Merck's COVID pill hailed after cutting hospitalizations by 50%
US pharmaceutical company Merck said Friday it will seek authorization of its oral drug molnupiravir for COVID-19 after it was shown to reduce the chance newly infected patients were hospitalized by 50 percent.
A simple pill to treat the coronavirus has been sought since the start of the pandemic and Friday's announcement was hailed as a major step towards that goal.
Anthony Fauci, chief medical advisor to President Joe Biden, told reporters: "The data are impressive," and he highlighted that the trial results showed there were no deaths among patients who received the drug compared to eight deaths in the placebo group.
The US has procured 1.7 million courses of molnupiravir should it be greenlighted, with the option to buy more, and global health agency Unitaid said it was working with a partnership called ACT-Accelerator to secure supply for low- and middle-income countries.
Until now, COVID therapeutics such as monoclonal antibodies and Gilead's remdesivir have been administered intravenously.
"It's very exciting to have more options that are easy to deploy," Natalie Dean, a biostatistician at Emory University who specializes in infectious diseases, told AFP.
"You can have something that's similarly effective, but if one is much easier to use, that's going to have a bigger population-level impact."
But experts also stressed that if approved the drug is not a miracle cure and should complement highly effective vaccines, rather than replace them.
In a late stage clinical trial, Merck and its partner Ridgeback Therapeutics evaluated data from around 770 patients—roughly half of whom received either a five-day course of the pill, while the other received a placebo.
All the patients had lab-confirmed COVID-19 with symptoms that developed within five days of them being assigned to their respective groups.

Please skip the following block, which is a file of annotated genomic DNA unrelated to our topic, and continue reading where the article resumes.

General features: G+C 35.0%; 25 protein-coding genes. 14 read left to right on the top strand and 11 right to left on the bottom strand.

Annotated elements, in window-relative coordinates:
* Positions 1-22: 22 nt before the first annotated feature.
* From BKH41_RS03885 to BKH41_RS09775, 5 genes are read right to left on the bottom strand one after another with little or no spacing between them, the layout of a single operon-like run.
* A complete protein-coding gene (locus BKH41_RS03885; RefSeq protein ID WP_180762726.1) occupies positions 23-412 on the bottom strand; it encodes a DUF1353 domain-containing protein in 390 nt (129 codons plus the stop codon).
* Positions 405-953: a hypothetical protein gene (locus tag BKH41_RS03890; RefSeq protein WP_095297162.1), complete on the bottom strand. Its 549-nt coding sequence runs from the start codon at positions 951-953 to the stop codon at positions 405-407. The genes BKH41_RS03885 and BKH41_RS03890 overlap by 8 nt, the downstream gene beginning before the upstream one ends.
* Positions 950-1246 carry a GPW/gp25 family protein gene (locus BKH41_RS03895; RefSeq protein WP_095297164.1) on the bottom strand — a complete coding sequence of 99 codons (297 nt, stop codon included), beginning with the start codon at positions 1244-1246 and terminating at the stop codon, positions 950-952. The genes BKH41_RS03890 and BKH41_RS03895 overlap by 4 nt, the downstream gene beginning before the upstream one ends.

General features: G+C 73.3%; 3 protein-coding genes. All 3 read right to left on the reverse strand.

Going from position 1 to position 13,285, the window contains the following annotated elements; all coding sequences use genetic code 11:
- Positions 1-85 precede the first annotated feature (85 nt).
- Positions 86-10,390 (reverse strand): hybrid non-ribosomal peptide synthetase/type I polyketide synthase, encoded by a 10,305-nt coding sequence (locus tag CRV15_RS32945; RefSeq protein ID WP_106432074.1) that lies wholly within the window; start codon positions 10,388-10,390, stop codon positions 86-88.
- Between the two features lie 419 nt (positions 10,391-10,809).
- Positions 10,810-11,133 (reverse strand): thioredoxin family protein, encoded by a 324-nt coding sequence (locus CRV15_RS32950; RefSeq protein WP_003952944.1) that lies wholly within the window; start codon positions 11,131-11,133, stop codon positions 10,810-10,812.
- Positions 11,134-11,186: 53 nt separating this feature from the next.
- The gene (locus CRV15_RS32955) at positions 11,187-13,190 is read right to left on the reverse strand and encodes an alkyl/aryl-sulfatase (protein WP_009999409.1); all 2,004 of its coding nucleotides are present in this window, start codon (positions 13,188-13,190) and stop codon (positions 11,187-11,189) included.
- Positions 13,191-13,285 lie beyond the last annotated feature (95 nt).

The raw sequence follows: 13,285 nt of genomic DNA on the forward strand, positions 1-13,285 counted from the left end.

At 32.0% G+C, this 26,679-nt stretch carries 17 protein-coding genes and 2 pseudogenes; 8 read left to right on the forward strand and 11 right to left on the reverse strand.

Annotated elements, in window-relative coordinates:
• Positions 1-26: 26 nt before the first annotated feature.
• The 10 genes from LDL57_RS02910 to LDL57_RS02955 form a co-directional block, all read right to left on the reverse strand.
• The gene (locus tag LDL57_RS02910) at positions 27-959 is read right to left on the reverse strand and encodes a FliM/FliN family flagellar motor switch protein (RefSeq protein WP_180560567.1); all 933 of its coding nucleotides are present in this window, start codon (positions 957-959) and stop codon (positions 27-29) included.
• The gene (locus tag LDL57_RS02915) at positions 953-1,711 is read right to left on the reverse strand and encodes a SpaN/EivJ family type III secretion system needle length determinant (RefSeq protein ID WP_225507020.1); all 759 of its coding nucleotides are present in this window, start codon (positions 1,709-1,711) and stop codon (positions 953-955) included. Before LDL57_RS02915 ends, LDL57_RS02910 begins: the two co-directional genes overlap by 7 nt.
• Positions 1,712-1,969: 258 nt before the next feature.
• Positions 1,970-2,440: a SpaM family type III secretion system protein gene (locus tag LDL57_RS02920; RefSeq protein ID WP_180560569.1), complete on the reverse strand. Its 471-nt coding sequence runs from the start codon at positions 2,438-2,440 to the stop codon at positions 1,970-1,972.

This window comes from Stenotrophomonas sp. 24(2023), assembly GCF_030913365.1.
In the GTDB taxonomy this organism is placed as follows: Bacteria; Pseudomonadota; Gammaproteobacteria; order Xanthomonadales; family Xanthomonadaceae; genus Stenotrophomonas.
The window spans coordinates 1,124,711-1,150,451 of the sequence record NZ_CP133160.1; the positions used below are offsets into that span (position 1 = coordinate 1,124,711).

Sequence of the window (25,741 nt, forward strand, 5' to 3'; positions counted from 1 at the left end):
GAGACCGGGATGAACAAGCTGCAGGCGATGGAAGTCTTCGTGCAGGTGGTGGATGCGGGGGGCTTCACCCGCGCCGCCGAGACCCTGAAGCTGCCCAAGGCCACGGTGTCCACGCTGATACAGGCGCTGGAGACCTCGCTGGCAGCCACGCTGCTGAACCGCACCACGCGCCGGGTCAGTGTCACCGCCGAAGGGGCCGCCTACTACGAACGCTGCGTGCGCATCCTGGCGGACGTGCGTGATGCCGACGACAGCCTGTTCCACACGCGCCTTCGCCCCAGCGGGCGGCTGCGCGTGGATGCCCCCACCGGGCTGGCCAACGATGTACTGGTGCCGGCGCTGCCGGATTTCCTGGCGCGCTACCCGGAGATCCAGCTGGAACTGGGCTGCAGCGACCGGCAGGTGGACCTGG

Of the patients who received molnupiravir, 7.3 percent were hospitalized by day 29, compared to 14.1 percent of those on a placebo—a relative risk reduction of around 50 percent.
Efficacy was said to hold up against variants of concern, including Delta, and the drug had a good safety profile.
The results were compelling enough that an independent data monitoring committee in consultation with the FDA decided to halt the trial early, which could indicate they felt it would be unethical to continue with a placebo arm.
Merck said it plans to submit an application for an Emergency Use Authorization (EUA) to the FDA as soon as possible based on these findings and plans to submit marketing applications to other regulatory bodies worldwide.
Response from the medical community was favorable, with some notes of caution.
Eric Topol, director of the Scripps Research Translational Institute, wrote on Twitter the fact the results were so positive the trial was stopped "would be considered a Eureka moment in the fight against COVID."
Some experts warned it would be crucial to administer the drug early for it to be effective. Since it isn't always clear who is at risk for developing severe disease, it would have the greatest impact if it were cheap enough and safe enough to distribute widely.
Molnupiravir belongs to a class of antiviral drugs called polymerase inhibitors, which work by targeting an enzyme that viruses need to copy their genetic material, and introducing mutations that leave them unable to replicate.
"Viruses are basically little machines and they need certain components to replicate themselves," Daria Hazuda, Merck's chief scientific officer of the company's exploratory science center, told AFP in a recent interview. Antivirals disrupt the machinery.
Such drugs are expected to be more variant-proof than monoclonal antibody treatments, which target a surface protein of the virus that is continually evolving.
Molnupiravir was initially developed as an inhibitor of influenza and respiratory syncytial virus, two other important acute respiratory infections, by a team at Emory University.
"If it is proven to be very safe and proven to be effective, then it can be used broadly, irrespective of the diagnosis, to treat and prevent multiple respiratory infections," added Hazuda.
© 2021 AFP